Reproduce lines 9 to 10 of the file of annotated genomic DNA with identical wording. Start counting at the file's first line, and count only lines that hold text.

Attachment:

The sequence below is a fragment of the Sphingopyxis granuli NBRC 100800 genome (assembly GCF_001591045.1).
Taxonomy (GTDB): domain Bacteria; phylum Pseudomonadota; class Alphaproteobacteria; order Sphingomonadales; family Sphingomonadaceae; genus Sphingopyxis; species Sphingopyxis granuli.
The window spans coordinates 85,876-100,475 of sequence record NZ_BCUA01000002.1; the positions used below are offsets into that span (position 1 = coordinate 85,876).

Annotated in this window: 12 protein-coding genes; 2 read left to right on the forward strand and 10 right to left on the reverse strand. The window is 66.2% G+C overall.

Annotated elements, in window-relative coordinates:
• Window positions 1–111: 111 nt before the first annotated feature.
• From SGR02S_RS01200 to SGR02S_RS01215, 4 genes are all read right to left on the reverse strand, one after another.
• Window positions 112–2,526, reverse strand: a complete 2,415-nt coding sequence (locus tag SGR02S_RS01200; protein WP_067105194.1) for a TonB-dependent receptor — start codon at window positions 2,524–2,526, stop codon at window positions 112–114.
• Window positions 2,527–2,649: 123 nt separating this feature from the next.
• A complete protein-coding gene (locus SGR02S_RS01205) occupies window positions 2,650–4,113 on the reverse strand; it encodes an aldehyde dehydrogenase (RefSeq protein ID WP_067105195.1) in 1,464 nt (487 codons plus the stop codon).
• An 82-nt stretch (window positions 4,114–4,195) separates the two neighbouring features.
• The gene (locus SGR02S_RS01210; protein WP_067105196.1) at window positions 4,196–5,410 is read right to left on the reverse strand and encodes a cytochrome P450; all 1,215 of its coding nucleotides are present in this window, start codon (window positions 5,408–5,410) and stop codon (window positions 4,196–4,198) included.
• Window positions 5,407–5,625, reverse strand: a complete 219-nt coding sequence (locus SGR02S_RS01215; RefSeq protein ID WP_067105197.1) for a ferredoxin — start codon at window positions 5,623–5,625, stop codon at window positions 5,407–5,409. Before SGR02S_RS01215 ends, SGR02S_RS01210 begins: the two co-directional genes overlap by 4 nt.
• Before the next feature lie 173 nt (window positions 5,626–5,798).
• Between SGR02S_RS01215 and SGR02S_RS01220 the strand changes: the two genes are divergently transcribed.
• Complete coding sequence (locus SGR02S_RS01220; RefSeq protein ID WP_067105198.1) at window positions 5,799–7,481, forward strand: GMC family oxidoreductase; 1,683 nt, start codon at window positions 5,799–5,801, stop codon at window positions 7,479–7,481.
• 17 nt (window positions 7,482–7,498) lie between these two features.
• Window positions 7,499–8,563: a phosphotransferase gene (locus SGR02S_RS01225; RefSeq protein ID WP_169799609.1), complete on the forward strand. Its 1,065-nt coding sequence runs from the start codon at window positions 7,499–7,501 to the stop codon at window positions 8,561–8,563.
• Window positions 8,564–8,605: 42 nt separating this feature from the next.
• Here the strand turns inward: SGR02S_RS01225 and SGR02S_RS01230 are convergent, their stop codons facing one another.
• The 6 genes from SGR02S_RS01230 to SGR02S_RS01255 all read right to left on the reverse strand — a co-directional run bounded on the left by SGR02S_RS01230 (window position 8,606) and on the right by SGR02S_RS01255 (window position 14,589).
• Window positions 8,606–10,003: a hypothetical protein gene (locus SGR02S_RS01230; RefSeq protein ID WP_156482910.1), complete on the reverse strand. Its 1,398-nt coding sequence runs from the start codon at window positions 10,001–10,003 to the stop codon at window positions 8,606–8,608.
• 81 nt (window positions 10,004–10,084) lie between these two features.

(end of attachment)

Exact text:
• Window positions 2,527–2,649: 123 nt separating this feature from the next.
• A complete protein-coding gene (locus SGR02S_RS01205) occupies window positions 2,650–4,113 on the reverse strand; it encodes an aldehyde dehydrogenase (RefSeq protein ID WP_067105195.1) in 1,464 nt (487 codons plus the stop codon).